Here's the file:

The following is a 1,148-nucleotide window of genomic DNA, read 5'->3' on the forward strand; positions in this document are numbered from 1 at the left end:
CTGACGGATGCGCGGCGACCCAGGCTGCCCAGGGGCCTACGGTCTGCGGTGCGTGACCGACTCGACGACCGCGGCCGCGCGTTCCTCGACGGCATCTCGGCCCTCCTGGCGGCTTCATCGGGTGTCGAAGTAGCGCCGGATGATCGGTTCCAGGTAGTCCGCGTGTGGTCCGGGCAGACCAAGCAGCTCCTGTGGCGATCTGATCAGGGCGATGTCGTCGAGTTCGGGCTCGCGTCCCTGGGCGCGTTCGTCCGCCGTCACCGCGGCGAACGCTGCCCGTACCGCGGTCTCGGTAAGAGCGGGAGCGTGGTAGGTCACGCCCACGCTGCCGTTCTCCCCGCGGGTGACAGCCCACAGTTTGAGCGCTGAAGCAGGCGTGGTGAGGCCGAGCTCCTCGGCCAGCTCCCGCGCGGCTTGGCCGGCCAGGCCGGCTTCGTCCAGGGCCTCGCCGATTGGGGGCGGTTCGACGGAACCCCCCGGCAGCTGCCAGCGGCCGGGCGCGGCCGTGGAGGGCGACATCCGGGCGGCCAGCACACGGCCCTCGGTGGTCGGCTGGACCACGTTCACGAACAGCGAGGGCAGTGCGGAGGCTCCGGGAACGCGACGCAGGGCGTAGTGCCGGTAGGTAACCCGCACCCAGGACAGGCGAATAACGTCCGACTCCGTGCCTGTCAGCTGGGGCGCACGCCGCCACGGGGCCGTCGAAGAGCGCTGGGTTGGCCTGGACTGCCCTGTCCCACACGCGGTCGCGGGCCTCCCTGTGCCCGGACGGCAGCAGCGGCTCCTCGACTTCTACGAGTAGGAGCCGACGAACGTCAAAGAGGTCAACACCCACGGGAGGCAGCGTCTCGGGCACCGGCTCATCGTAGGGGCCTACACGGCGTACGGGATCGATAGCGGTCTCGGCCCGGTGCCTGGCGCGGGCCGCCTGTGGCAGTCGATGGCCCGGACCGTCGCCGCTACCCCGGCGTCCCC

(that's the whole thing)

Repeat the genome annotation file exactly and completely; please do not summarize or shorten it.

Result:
The following is a 1,148-nucleotide window of genomic DNA, read 5'->3' on the forward strand; positions in this document are numbered from 1 at the left end:
CTGACGGATGCGCGGCGACCCAGGCTGCCCAGGGGCCTACGGTCTGCGGTGCGTGACCGACTCGACGACCGCGGCCGCGCGTTCCTCGACGGCATCTCGGCCCTCCTGGCGGCTTCATCGGGTGTCGAAGTAGCGCCGGATGATCGGTTCCAGGTAGTCCGCGTGTGGTCCGGGCAGACCAAGCAGCTCCTGTGGCGATCTGATCAGGGCGATGTCGTCGAGTTCGGGCTCGCGTCCCTGGGCGCGTTCGTCCGCCGTCACCGCGGCGAACGCTGCCCGTACCGCGGTCTCGGTAAGAGCGGGAGCGTGGTAGGTCACGCCCACGCTGCCGTTCTCCCCGCGGGTGACAGCCCACAGTTTGAGCGCTGAAGCAGGCGTGGTGAGGCCGAGCTCCTCGGCCAGCTCCCGCGCGGCTTGGCCGGCCAGGCCGGCTTCGTCCAGGGCCTCGCCGATTGGGGGCGGTTCGACGGAACCCCCCGGCAGCTGCCAGCGGCCGGGCGCGGCCGTGGAGGGCGACATCCGGGCGGCCAGCACACGGCCCTCGGTGGTCGGCTGGACCACGTTCACGAACAGCGAGGGCAGTGCGGAGGCTCCGGGAACGCGACGCAGGGCGTAGTGCCGGTAGGTAACCCGCACCCAGGACAGGCGAATAACGTCCGACTCCGTGCCTGTCAGCTGGGGCGCACGCCGCCACGGGGCCGTCGAAGAGCGCTGGGTTGGCCTGGACTGCCCTGTCCCACACGCGGTCGCGGGCCTCCCTGTGCCCGGACGGCAGCAGCGGCTCCTCGACTTCTACGAGTAGGAGCCGACGAACGTCAAAGAGGTCAACACCCACGGGAGGCAGCGTCTCGGGCACCGGCTCATCGTAGGGGCCTACACGGCGTACGGGATCGATAGCGGTCTCGGCCCGGTGCCTGGCGCGGGCCGCCTGTGGCAGTCGATGGCCCGGACCGTCGCCGCTACCCCGGCGTCCCC